Not to brag or anything, but I make darn good grilled chicken breasts. Like, my-sister-requests-them-for-her-birthday-dinner good.
Boneless, skinless chicken breasts often get a bad rap for being the iceberg lettuce of the protein world…a bland necessary evil but absolutely nothing to get excited about. However, I really struggle with the texture and flavor of chicken thighs or bone-in chicken, so I’ve made it my mission to crack the code on delicious chicken breasts.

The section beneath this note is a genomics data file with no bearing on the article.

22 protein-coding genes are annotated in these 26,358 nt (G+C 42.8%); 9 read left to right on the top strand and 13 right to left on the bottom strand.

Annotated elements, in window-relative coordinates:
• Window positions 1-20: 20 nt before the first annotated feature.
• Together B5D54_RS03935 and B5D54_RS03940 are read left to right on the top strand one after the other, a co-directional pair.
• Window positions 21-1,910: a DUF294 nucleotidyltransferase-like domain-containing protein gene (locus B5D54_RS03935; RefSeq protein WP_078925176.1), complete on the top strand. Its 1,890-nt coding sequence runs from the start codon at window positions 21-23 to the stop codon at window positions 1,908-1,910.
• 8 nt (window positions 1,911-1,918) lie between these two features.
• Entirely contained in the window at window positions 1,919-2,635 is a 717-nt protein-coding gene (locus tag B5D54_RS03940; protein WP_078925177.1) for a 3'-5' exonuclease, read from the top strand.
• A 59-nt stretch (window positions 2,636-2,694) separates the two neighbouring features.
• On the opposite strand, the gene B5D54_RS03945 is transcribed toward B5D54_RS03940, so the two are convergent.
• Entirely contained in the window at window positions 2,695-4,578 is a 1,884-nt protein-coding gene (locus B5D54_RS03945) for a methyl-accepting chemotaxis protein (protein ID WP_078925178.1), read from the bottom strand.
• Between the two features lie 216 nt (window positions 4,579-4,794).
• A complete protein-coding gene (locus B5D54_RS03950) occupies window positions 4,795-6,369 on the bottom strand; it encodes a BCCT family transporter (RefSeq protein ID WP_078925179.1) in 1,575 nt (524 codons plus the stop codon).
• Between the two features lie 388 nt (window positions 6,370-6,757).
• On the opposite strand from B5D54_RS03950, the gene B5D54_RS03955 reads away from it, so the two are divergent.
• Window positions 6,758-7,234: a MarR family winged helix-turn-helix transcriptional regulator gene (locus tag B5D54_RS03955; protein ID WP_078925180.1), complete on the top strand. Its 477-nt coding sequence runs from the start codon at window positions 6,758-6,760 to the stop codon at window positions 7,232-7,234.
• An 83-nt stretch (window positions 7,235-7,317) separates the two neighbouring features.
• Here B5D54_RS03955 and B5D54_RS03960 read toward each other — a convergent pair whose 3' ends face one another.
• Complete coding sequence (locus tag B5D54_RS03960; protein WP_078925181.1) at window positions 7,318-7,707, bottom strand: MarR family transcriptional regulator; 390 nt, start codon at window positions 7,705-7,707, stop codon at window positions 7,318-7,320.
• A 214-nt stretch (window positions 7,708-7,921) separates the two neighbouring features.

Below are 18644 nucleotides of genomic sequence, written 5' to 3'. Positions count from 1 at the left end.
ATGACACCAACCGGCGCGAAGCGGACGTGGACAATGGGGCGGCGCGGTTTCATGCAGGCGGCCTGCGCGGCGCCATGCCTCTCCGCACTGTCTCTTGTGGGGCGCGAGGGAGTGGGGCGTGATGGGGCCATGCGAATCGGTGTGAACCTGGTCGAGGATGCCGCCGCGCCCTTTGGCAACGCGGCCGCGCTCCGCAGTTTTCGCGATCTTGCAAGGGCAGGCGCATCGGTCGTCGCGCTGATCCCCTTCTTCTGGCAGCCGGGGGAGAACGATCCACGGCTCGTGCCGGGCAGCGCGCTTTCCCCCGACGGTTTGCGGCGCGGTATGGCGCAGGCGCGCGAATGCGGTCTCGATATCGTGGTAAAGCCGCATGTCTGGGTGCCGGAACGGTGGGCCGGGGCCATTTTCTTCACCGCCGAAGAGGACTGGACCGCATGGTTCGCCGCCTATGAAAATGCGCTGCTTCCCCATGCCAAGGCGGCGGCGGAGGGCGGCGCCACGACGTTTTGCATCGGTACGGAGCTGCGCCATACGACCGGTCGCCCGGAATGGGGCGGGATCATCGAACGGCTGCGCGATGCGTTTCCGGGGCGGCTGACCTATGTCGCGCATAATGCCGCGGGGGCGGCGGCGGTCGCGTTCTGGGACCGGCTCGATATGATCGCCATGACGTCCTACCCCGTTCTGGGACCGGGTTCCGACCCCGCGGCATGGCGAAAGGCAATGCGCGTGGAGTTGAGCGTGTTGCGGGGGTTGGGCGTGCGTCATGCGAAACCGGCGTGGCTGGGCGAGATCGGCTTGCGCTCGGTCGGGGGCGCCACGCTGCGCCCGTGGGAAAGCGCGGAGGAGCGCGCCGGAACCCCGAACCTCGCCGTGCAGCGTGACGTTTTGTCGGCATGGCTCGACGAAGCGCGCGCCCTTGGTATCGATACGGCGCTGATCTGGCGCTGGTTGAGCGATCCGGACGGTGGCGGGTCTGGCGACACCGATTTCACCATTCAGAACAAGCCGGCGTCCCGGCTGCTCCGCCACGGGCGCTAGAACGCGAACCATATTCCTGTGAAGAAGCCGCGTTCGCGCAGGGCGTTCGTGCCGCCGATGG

My best friend (my Cheese) put me on to brining a few years ago, and it’s become an invaluable tool in my arsenal. I often forget to put chicken in to marinate in the morning before I leave for work, and so what I will often do when I get home at night is make up a brine, throw the chicken in, go for a run, and fire up the grill as soon as I’m back.
Now, I’ve read a number of things on brining, and none of them agree fully. For instance, I haven’t tried putting sugar in my brine (though I plan to). But overall the technique is very flexible and forgiving—and it scales based on how much time you have. You wouldn’t want to use the same amount of salt for an overnight soak as you would for a 30-minute one! And this works equally well for grilling or baking.